Lefsetz: The Tiers


Are not bitching about what everybody else is. Money is not their issue. Everybody wants to be in business with them.

The transition in the business is evidenced by the fact that those who consistently sell out stadiums are younger generation acts, baby boomers cannot. Bruce Springsteen can do stadiums overseas, but not in the U.S. U2 may have been off the road long enough to try stadiums again, but without a hit new record, they probably shouldn’t.

So the number one worldwide stadium act is One Direction, which breaks merch records wherever it goes, which has more sponsorship/endorsement deals than you can count. If you think the music business is in trouble, you’re unfamiliar with their income. It only pales in comparison to those in finance/investment.

Then comes Taylor Swift. The opening act doesn’t matter. She made it on her music. If you hate Taylor Swift, either you were involved with her or she wrote a song about your or both, but Ms. Swift is everything that’s right about the music business, she told the story of her life in catchy songs, and you wonder why everybody is lining up to give her money?

And then there’s Luke Bryan, who fills the structures with support acts, as does Kenny Chesney, still Luke’s headliner status cannot be denied. He’s had years of hits and makes music in a style trendsetters and tastemakers say is unfashionable, i.e. rock and roll, even though they call it country.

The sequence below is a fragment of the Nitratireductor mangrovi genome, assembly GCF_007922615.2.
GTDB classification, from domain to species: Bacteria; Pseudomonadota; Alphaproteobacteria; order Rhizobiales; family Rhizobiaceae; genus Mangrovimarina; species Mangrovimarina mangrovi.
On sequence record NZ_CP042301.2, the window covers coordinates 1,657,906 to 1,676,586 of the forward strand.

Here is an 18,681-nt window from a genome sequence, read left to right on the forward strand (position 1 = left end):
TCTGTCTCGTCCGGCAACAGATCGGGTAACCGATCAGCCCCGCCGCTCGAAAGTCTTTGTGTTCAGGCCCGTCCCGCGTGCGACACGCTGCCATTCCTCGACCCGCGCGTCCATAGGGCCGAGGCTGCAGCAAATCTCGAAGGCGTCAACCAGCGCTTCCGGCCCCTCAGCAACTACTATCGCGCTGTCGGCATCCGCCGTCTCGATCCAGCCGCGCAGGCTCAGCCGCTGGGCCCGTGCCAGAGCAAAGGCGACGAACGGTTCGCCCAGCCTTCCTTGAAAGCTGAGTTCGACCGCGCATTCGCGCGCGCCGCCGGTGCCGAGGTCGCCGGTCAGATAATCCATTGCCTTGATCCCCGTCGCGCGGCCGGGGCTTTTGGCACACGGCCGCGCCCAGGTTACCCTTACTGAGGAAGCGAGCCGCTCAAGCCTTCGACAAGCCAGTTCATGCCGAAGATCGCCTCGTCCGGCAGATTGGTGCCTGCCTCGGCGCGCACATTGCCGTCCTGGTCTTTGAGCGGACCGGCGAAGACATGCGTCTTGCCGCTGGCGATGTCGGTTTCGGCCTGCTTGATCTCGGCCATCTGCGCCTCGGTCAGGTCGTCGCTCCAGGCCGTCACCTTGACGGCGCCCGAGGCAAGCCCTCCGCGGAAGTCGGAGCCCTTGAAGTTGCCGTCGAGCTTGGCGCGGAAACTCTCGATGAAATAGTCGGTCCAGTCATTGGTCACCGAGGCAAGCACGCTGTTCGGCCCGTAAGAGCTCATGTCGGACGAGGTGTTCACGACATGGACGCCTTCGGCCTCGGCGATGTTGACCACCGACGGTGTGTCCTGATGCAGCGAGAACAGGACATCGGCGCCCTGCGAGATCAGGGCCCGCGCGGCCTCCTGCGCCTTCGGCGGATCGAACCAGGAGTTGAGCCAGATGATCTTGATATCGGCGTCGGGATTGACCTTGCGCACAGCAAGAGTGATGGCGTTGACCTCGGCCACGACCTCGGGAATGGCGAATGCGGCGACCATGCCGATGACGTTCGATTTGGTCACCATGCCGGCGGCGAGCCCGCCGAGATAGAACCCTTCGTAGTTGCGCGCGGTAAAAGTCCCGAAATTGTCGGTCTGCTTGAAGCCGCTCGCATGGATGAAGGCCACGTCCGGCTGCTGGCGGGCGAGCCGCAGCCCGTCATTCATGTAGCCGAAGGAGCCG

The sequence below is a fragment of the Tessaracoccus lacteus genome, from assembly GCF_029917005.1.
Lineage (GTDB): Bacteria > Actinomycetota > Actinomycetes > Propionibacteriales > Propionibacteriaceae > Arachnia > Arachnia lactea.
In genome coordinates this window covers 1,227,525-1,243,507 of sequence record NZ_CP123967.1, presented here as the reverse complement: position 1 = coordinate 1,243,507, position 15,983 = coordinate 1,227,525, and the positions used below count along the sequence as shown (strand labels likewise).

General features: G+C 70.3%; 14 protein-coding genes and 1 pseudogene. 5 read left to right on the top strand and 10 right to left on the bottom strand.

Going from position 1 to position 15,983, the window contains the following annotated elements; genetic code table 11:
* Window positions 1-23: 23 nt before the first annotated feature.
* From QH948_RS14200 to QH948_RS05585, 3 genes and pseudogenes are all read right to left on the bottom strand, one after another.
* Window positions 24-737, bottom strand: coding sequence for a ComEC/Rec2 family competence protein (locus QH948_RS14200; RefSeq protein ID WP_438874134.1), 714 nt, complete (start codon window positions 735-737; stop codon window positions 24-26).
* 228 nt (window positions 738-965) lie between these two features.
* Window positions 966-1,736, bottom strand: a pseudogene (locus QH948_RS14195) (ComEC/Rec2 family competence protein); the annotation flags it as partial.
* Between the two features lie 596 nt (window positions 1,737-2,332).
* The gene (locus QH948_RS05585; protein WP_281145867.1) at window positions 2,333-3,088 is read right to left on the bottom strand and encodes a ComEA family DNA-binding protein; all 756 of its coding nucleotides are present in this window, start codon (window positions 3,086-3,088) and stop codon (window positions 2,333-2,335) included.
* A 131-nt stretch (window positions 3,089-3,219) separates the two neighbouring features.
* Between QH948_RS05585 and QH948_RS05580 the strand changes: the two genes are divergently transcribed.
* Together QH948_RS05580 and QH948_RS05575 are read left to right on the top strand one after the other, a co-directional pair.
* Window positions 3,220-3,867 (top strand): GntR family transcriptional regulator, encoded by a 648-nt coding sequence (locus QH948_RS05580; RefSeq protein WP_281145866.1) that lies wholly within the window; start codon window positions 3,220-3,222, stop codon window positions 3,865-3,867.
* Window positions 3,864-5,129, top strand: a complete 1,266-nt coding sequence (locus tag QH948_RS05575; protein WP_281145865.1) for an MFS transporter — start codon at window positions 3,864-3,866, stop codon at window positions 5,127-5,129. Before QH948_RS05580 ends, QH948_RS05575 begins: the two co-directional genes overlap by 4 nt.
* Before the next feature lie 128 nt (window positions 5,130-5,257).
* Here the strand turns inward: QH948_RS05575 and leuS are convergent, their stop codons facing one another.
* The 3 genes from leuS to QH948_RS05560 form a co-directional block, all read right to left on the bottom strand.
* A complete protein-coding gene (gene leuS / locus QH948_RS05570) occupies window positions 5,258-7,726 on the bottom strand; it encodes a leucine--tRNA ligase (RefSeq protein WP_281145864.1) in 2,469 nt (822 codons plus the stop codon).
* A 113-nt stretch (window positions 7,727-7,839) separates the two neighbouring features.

More acts, however thin the layer, are selling out stadiums than in years. This is a good thing.


Radio hits got them here. That’s the power of FM. They might have gotten their start online, but radio is selling 15,000-20,000 tickets a night. More than ever, these acts are pop, because that’s what radio is. Will Katy Perry and Rihanna still sell ducats when they run out of hits? History says no, but we’re rewriting history as we sit here.

Ticket prices are astronomical, so even though recorded music revenues are down, today’s arena acts make more money than yesterday’s. In the heyday of the early seventies, tickets to the arena were less than ten dollars. Today?


And the classic example is the Eagles, who go clean everywhere at prices so high that there’s enough money to fly private and everybody takes home millions. Sure, it was easier to stay home and count record revenue than plying the boards, still, there’s a lot of money out there for classic acts that can still sell out arenas.